Opening 15 Jun 2017
Mythology, fantasy and reality co-mingle in Allan Heinberg’s clever screenplay told in storybook fashion under Patty Jenkins’ direction. The American comic books superhero, Wonder Woman, first emerged in a DC Comic October 1941. She has since graced the cover of Ms. magazine (1971); a TV series starring Lynda Carter (1975–1979); merchandise, animations, et al. No surprise then the spotlight is on Wonder Woman in DC Extended Universe’s fourth episode.
A young professional (Gadot) takes possession of package: a photograph with a note. That photograph is our link to her history that is linked to a protected past on Themyscira island. A gift of Greek gods and home to Amazon female warriors, a little princess (Emily Carey) defies mom (Nielsen), with help from aunty (Wright), to land on her chosen side of destiny. Reality crashes into the island in human, contemporary male form (Pine). Her aunt’s final instructions strike a deep-seated chord in Diana. Overcome by Steve’s plight, Diana goes to aid mankind. In London, awash with friend and foes alike (David Thewlis, Lucy Davis, James Cosmo, Dominic Kinnaird), Steve warns his superiors about evil fiends’ (Huston, Elena Anaya) scheme. But, the First World War’s armistice is underway. So, with help from a motley yet loyal bunch (Said Taghmaoui, Ewen Bremner, Eugene Brave Rock), the fiercely determined Diana and a focused Steve take off for no man’s land.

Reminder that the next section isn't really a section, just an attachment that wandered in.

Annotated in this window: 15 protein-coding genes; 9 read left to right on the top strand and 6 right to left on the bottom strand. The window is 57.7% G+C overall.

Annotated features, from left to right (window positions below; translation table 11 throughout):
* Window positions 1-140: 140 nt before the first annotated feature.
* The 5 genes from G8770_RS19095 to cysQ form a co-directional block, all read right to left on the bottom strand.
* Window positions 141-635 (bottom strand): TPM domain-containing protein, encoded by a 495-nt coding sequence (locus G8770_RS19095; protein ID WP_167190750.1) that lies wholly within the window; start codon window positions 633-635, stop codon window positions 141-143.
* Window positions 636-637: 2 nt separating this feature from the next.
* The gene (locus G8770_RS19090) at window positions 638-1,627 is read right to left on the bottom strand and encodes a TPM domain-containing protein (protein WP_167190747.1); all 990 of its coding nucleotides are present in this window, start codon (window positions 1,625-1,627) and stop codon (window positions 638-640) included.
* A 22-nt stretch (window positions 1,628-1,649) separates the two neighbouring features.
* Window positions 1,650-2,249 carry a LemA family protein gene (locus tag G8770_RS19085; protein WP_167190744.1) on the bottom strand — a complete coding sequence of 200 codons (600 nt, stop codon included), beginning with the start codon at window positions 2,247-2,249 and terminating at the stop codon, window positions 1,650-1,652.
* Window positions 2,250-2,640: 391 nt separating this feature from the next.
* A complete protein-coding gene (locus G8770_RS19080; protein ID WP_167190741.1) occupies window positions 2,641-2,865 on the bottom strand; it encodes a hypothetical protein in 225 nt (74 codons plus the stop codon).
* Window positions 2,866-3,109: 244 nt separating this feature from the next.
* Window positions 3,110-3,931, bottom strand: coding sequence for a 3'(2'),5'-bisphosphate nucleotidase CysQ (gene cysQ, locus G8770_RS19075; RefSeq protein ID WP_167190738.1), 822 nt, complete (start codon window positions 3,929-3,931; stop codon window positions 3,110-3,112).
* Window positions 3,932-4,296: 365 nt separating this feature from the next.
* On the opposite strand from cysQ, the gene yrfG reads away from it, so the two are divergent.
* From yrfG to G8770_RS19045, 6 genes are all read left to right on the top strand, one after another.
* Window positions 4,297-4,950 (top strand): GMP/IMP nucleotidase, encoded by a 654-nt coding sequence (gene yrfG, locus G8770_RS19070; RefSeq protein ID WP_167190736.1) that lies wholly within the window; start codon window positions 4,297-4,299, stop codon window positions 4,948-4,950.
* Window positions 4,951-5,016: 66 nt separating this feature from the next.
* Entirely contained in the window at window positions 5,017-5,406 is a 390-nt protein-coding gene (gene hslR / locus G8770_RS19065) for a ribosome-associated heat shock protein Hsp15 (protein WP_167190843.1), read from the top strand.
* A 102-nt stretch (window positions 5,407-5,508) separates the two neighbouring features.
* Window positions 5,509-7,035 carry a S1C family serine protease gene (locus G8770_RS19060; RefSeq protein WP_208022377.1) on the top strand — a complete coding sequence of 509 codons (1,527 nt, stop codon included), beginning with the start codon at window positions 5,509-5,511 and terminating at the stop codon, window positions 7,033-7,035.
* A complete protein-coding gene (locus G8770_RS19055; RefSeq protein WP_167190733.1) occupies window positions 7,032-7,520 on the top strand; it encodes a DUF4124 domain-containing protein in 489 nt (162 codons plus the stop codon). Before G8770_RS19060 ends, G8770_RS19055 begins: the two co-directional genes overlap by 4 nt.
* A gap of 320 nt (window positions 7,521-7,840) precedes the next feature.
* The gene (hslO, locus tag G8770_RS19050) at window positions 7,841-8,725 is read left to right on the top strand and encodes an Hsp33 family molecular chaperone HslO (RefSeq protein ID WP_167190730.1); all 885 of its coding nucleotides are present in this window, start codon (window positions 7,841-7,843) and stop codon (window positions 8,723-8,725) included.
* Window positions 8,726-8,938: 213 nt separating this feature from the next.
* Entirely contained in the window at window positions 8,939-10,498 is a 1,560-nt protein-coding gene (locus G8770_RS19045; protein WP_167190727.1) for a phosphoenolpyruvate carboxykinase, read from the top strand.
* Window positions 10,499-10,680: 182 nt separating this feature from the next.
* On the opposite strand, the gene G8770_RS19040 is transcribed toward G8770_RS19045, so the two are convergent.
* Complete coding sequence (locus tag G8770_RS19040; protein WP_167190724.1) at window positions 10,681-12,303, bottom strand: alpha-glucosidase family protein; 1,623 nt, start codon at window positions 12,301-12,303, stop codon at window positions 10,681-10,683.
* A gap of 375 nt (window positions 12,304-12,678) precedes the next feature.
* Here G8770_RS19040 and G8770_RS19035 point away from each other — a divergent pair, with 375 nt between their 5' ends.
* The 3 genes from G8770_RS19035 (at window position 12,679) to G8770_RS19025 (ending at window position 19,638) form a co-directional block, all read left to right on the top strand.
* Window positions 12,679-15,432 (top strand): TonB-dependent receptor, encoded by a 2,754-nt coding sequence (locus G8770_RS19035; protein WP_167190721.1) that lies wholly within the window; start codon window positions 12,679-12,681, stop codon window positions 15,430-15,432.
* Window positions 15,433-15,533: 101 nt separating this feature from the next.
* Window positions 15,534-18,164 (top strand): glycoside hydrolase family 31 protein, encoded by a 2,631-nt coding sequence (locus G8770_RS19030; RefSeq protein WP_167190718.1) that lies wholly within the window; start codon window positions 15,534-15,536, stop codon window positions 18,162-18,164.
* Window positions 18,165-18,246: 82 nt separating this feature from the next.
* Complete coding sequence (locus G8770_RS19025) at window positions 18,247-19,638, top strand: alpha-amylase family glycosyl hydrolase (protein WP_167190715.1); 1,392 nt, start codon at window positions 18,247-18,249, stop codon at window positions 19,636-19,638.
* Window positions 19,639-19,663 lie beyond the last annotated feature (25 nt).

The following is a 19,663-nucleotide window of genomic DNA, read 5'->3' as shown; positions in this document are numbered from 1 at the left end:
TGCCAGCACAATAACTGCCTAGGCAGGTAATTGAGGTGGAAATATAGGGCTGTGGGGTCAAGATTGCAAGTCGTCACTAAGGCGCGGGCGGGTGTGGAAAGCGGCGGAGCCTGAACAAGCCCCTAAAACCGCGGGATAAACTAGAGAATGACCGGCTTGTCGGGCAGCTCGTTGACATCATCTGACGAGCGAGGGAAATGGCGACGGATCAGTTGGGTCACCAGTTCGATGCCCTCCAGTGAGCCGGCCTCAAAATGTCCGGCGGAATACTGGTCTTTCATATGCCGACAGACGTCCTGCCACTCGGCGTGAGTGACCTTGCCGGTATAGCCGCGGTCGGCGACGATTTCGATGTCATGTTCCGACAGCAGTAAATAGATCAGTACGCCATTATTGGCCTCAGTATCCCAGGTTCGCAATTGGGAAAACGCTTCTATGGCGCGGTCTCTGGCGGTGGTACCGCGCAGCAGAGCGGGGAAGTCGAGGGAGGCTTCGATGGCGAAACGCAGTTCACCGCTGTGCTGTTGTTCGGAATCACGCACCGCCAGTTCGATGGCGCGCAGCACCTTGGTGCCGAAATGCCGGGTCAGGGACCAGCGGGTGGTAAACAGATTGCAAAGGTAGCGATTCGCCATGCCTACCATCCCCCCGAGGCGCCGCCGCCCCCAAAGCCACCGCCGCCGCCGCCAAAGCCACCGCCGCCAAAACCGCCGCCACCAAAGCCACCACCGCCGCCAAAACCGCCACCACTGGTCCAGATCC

The challenge for Warner Bros. with DC has been working out tricky elements – finding an open story line, female director and star, etc. The lengthy gestation’s payoff is an exciting, kick-ass adventure. The cast is terrific. The visual intricacies—production design, art direction, sets, costumes, make-up and hair—are in tandem with the visual tricks—special effects, visual effects, animation. Cinematographer Matthew Jensen’s palette is balanced; Martin Walsh skillfully joins complex segments into coherency, and female stunt performers receive special thanks in the end credits.
Curiously, some guys dislike the beginning Amazonian section: William Moulton Marston, an American psychologist, writer, and creator of this fictional superhero (with artist Harry G. Peter) was inspired by feminists, especially Margaret Sanger the birth control pioneer. The nature of comics is to capture attention to entertain by being funny, shrewd, and topical. This adaptation meets expectations and holds it own. Comics aside, “…mankind is another story altogether.” (Marinell Haegelin)